COLUMBIA, Mo. (KMIZ)
Columbia leaders attended the Vacant Property Leadership Institute earlier this month, and the organization hosting that conference said changes will be dependent on the momentum a city can get to work towards its goals.
Justin Godard, associate director of national leadership and education at the Center for Community Progress, said immediately following the conference, cities should be having discussions about how to move forward.
"Everybody needs to be at the table: nonprofits, resident leaders, local elected officials, local department leaders," Godard said. "Really, it's a group effort to get at solving vacancy."
Columbia Neighborhood Services Director Leigh Kottwitz told ABC 17 News earlier this month that mapping out vacant lots and determining their impact on the city would likely be one of the next steps.
Love Columbia Program Director Conrad Hake -- who also attended the conference -- said he thinks property mapping could be a useful tool to allow more sustainable housing and keep houses from falling into vacancy. He said the maps could help spot properties heading towards vacancy, and determine what support may be needed.
"That's where our interest is at Love Columbia, is how can we help some of these properties become affordable housing or not fall to the point where they become vacant properties so that we have enough affordable housing for our community," Hake said.
In other communities who attended the Vacant Property Leadership Institute, Godard said property mapping has sometime taken six-months-to-three-years to implement after leaders return from the conference, depending on how in-depth the map goes.
He encourages cities to look at their capacity for the task, and said oftentimes communities will work with residents looking to better their own neighborhood.
"We have seen communities say, 'Hey, this is a great opportunity for us to begin building those relationships with our communities or strengthening our community relationships, so we will work with residents to not only hire them, but also provide them training to be able to help us map these out,'" Godard said.
Godard said once completed, maps would need to be maintained, saying cities tend to do surveys or visit the properties to keep the list updated atleast once a year. Hake said this community involvement would not be invasive, but rather be street-level assessments.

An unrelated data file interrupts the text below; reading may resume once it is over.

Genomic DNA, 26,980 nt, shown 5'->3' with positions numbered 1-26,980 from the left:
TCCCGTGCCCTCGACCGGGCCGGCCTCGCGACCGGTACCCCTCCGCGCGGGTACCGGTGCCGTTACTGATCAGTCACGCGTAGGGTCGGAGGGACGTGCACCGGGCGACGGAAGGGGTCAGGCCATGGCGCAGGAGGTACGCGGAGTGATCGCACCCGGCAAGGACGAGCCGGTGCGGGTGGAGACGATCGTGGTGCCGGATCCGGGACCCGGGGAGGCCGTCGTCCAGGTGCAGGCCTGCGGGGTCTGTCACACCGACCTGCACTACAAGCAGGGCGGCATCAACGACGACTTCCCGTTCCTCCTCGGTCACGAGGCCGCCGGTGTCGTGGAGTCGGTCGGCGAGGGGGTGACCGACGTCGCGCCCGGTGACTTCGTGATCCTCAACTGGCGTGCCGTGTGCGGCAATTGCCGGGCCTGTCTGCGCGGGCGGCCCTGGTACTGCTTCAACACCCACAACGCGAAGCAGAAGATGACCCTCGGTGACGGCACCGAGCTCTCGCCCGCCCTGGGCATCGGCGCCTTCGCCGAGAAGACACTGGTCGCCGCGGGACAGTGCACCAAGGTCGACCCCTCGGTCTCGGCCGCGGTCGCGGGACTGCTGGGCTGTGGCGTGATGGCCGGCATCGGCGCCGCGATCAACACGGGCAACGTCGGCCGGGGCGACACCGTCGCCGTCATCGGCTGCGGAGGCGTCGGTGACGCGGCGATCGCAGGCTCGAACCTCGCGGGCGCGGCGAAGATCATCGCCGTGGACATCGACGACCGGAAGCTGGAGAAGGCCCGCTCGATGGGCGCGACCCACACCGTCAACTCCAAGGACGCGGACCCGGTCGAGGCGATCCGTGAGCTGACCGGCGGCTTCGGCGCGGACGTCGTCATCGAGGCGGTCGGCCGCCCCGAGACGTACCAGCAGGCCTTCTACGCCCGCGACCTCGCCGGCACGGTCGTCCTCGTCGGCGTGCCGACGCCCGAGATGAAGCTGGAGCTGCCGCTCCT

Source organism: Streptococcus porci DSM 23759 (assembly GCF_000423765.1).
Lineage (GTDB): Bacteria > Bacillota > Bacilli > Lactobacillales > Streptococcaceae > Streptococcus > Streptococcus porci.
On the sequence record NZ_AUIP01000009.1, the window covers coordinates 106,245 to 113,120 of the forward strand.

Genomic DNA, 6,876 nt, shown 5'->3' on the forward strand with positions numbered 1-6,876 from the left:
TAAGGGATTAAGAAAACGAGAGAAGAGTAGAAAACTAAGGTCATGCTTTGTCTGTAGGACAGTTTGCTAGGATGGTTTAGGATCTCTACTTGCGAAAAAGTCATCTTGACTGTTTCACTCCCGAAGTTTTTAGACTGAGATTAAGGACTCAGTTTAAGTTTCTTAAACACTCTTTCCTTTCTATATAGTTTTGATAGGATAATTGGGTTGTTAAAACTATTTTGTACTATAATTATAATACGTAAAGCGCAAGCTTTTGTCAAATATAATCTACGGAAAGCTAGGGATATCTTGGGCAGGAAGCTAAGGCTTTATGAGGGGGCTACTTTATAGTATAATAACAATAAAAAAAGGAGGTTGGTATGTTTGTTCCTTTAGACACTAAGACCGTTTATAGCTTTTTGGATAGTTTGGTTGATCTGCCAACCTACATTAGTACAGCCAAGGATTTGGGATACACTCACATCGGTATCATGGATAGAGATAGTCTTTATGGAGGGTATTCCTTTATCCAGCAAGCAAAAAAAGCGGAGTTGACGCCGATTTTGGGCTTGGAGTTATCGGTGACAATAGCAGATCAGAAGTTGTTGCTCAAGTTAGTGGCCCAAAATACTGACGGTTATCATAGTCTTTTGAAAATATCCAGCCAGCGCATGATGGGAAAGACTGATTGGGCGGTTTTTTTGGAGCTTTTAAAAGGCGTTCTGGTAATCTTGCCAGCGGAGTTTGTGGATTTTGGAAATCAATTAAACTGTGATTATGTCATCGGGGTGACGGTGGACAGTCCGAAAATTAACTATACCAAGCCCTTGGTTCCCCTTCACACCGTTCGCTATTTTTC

"That kind of level of engagement at a community level is a great opportunity for everyone to play a role in helping to improve the quality of the neighborhood that they live in," Hake said.
Along with property mapping, Hake said other ideas Love Columbia likes includes land banks, code enforcement and solving tangle titles, which is when an heir to an estate isn't clear. He said the organization has worked with Mid-Missouri Legal Services to try to untangle some titles.
He said he doesn't see vacant properties as an issue in Columbia, but more so an opportunity for affordable housing.
"The more we bring everybody together, I think that we're actually going to see some progress," Hake said.
Hake said it will be up to the city to determine funding priorities, but he's hopeful the city will want to move forward on some projects to transform vacant lots seeing as it invested in sending staff to the Vacant Property Leadership Institute.
He said a report is going to the Affordable Housing Coalition next week, and to City Council next month.
Godard said transforming vacant lots into affordable housing is a realistic goal. He said potential challenges will be things like repairing properties and ownership issues.
While it's up to individual communities to determine what works best, he said land banks might be a helpful resource.
"It will take not just city funds, but funds in general in order to move these properties from this state of vacancy to a state of vibrancy," Godard said. "However, I think it's important to preface that by saying that if we leave those properties as is, they are still costing a lot of money."